Republican National Chairman Reince Preibus is warning GOP legislators not to capitulate to President Barack Obama's threats to address illegal immigration by executive action, but to address the issue themselves in January.
"I just want to make sure that he doesn't use executive amnesty — which I believe is an illegal, false choice — in order to push some other type of amnesty that I don't believe is appropriate either," Priebus told Breitbart News.
Instead, the GOP should address only such issues as "a continuing resolution" and not make "major policy deals in a lame-duck [session of Congress] with people that have just been voted out of office," he said.
Priebus, 42, who is considering a third term as head of the Republican Party, made the comments in light of Obama's vow to use unilateral action to grant work permits or take other action to help as many as 11 million illegal immigrants.
House Speaker John Boehner said last week
that any such action would "poison the well" with Republicans on the issue, while Kentucky Sen. Mitch McConnell, who will replace Nevada Democratic Sen. Harry Reid as majority leader when the new Congress convenes, likened it to "waving a red flag in front of a bull."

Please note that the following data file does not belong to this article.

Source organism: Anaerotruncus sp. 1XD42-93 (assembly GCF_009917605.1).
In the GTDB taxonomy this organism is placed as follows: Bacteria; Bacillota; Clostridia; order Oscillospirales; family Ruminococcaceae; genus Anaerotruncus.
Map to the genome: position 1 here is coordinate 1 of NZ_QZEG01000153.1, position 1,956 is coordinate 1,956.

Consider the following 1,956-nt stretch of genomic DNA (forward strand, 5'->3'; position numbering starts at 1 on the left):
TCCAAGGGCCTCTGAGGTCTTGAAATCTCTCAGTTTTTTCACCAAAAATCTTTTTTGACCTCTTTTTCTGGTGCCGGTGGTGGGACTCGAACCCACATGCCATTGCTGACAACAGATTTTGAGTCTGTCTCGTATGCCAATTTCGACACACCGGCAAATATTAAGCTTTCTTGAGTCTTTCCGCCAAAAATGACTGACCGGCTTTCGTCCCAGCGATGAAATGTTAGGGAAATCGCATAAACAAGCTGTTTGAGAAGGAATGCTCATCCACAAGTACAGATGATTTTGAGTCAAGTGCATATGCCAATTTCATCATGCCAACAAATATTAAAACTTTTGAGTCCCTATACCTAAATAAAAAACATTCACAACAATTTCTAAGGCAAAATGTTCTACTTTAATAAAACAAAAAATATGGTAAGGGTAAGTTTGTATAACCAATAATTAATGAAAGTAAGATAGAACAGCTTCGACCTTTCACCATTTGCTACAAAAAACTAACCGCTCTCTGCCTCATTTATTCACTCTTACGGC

Before the election, Preibus said Republicans would do "everything we can" to stop Obama from issuing executive orders on immigration.
On the executive amnesty, Preibus told Breitbart that Republicans "ought to stop it at all costs and not allow the president to do it at all costs — either legislatively or through the courts — but, secondly, we not allow the president to use executive amnesty to bring us to the negotiation table," Priebus said.
"I think it's inappropriate, and it's wrong, and it's illegal."
More broadly, Priebus said Republicans need to quickly develop "an agenda that's achievable, that is true to the principles of this party, that can be done fairly quickly, so that people who voted for this Republican majority can be validated that they did the right thing and that there are some good, positive things happening in Washington."
"I think John Boehner and Mitch McConnell are very committed to that," he said.
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